The Fat Farms of Mauritania

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By

Shelley Grierson

 

 

In North-Western Africa, south of the Western Sahara, lies Mauritania. It is a land steeped in history, with a nomadic and very tribal ancestry. Today, Mauritania is home to around 5 million people, almost 100% of which are practising Sunni Muslims. Atheism is punishable by death, and both slavery and child marriage are still practised. In addition, women are increasingly sent by their families to ‘fat farms’ in order to gain extreme amounts of weight.

 

Nomadic traditions still lie at the heart of the socio-cultural practices of Mauritanians. In generations gone by, obesity was a sign of wealth in a population of meagre resources and constant famine. Nowadays, this practise continues, with young girls being sent to ‘fat farms’ – by their own families – in the hope of securing them a husband. Although most men in Mauritania are, by Western standards, very underweight themselves, their desire for obese wives continues to drive a trend that is unhealthy at best, and life-threatening at worst.

 

Young women are often beaten and force-fed to ensure they gain vast amounts of weight in the short periods of time spent at the fat farms. Often, they are tricked by family members and have no idea where they are being sent, or why. Many are told that they are going to a summer camp, and will return more beautiful. The matrons running the fat camps use various methods of abuse to ensure that weight is gained. These include beatings with canes and sticks being forced between toes to encourage girls to comply.

 

The ultimate turn-on for Mauritanian men are stretch marks on a woman – and stretch marks on the arms most of all. In order to achieve this, calories consumed at these fat camps can exceed 16,000 per day – more than 8 times the recommended calorie intake for most females and more than four times that of a male bodybuilder. Not only are they forced to consume huge amounts of calories constantly throughout the day to ensure weight gain (and to achieve the ultimate goal of stretch marks), but the meals themselves are often inedible.

 

The practice of leblouh (or force-feeding) involves vast quantities of camel or goat milk, gruel, dates, peanuts and oil. A typical stay at a fat farm usually involves around 3 months of leblouh and very little physical activity. Often, the farms are run in remote areas where the girls have little chance of escape. With the average girl aged between 7 and 14, they are often too young to do anything other than comply. If a girl attempts to escape, or refuses to follow the extreme daily feeding schedule, she is beaten.

 

With the matrons being paid healthy bonuses to ensure each girl gains significant amounts of weight at their camp, it is a relatively lucrative trade. Some even receive bonuses if the girls develop stretch marks. Typically, only wealthier families with disposable income can afford to send their daughters to such camps. The preparation of their daughters for marriage is a very important step in the Mauritanian culture.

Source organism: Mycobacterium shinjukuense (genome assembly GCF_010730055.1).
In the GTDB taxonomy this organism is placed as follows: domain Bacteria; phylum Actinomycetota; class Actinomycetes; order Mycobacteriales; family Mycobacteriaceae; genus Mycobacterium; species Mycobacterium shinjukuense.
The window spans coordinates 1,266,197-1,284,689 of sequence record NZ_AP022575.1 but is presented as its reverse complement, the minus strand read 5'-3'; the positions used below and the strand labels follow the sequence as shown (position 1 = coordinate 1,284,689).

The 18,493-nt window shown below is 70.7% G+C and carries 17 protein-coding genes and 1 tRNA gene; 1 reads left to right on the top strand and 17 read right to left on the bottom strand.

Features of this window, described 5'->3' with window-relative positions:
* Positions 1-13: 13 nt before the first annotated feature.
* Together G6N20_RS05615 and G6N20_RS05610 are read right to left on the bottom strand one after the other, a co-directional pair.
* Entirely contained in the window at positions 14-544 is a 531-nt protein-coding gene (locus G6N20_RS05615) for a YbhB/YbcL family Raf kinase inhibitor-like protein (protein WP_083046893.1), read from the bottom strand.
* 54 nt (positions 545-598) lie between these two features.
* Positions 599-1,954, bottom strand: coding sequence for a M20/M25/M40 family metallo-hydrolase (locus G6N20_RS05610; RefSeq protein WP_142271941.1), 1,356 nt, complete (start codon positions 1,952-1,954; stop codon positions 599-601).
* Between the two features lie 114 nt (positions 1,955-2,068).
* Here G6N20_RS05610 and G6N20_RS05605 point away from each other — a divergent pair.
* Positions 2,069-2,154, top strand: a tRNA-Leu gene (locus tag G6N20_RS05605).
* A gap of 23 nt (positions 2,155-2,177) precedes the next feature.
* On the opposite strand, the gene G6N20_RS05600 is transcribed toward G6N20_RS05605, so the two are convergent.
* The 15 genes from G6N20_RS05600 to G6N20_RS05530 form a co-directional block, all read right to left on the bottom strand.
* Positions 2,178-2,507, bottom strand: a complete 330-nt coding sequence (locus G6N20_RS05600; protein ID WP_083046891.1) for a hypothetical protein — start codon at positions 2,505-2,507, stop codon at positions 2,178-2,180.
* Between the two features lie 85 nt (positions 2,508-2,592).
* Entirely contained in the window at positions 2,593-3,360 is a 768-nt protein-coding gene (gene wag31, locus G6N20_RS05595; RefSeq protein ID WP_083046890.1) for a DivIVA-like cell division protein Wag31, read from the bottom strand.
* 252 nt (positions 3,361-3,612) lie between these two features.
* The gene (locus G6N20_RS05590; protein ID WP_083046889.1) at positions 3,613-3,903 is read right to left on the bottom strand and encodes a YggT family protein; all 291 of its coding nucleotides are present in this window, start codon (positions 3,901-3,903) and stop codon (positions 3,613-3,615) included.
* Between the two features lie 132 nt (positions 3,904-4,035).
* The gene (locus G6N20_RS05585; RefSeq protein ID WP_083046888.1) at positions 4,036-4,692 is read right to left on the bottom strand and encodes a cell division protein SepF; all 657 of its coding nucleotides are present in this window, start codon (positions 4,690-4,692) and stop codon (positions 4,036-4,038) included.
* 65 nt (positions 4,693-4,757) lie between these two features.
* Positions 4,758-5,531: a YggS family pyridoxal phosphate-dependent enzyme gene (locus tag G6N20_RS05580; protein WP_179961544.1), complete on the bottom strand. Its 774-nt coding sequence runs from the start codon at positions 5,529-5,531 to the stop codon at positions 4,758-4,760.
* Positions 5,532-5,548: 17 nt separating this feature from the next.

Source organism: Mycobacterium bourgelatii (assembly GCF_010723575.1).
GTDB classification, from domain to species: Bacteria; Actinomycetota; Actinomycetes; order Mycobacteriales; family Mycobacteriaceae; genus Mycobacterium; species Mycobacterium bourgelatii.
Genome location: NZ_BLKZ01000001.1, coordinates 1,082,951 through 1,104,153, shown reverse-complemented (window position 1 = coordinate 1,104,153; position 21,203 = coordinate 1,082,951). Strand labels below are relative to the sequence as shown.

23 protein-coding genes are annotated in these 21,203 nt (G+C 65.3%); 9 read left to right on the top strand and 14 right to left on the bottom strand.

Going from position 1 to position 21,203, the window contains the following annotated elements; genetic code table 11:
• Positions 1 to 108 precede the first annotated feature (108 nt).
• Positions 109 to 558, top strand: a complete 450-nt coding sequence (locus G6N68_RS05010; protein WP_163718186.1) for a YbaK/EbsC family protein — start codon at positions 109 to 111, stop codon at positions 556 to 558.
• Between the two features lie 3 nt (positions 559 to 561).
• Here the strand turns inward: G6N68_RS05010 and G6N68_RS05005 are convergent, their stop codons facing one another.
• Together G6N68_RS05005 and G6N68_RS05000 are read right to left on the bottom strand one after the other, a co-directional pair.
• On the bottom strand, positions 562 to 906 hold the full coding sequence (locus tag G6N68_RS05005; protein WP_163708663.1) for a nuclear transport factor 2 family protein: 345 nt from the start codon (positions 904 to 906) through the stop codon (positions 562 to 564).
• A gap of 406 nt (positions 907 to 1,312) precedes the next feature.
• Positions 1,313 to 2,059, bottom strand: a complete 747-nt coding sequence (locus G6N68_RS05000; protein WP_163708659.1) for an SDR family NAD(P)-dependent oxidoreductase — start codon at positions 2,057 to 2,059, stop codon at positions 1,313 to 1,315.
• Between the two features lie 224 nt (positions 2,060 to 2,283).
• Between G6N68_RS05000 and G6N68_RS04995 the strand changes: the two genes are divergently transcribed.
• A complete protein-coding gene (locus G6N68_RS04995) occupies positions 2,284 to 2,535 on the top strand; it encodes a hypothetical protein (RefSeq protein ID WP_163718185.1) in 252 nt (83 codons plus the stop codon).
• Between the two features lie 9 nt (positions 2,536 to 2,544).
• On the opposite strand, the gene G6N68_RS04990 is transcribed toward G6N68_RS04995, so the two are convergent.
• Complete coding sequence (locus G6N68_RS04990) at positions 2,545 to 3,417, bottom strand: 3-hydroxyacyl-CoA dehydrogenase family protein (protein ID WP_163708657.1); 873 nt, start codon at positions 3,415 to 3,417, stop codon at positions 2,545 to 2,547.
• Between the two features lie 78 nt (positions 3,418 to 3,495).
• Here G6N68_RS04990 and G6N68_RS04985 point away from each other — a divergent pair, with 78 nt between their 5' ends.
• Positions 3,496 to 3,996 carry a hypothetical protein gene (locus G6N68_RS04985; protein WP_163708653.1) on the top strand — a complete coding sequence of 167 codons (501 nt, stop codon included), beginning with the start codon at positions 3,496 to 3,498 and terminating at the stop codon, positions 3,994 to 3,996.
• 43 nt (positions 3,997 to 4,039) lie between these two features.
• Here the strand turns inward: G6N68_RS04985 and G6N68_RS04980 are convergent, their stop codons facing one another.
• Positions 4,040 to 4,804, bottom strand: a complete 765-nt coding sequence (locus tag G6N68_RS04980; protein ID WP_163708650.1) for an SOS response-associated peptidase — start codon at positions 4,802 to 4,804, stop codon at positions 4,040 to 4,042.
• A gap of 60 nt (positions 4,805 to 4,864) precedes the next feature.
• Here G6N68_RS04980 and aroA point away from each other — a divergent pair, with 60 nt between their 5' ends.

Obesity in itself is linked to a number of other side effects, including hypertension, type II diabetes, depression, anxiety, stroke and heart disease. On one hand, the women of Mauritania are encouraged and rewarded for living a life of obesity, on the other, it is a life fraught with health issues. In the more Westernised big cities, some Mauritanian women disagree with the practice. For those that have exposure to Western ideas of feminine beauty, the idea of living a life of limited movement and one plagued by health issues, simply isn’t appealing.

 

Despite the waves of opposition, larger political movements have swayed in the opposite direction. The trend is on the rise, due to increased support for the reinstatement of more conservative and traditional values. What does this mean for the women of Mauritania? Until greater educational initiates can be implemented to highlight the dangers and health implications of obesity, they will continue to remain at the mercy of the male ideal of the ‘perfect woman’. Local authorities continue to turn a blind eye to the harmful and cruel practice of leblouh and it is believed that being slim as a female brings shame to the family as well as the village.

 

Ultimately, for the women of Mauritania, beyond being a life-threatening and horrific practice, it is also a case of extreme mixed-messaging. Men in their society consider women of extreme weight as highly attractive, and family members encourage and facilitate extreme weight gain for this reason. They are taught that very big is very beautiful. Yet increasingly, educators warn of the dangers of obesity, which directly negates their cultural beliefs surrounding obesity. More often than not, it is against the wishes of the women or girls involved, and encouraged by her family or the family of her betrothed. With her ‘best interests’ in mind, actions inevitably favour the preparation for a favourable marriage to a man who finds her attractive.

 

 

 

 

 

Shelley Grierson

Shelley Grierson is educated in Psychology, and is currently writing her Masters thesis on the topic of obesity. Shelley has close ties with Western Africa and has been involved in charity in the region since 2011. Shelley writes articles and blogs on her passions Psychology, Health and Digital Marketing. Shelley is based in the UK Shelley where runs the Marketing team for vidbuild.

 

 

References

 

Women fight Mauritania’s fattening tradition‘ – CNN – Oct 12, 2010

Girls being force-fed for marriage as fattening farms revived‘ – The Guardian – March 1, 2009

Mauritania’s ‘wife-fattening’ farm‘ – BBC – Jan 26, 2004

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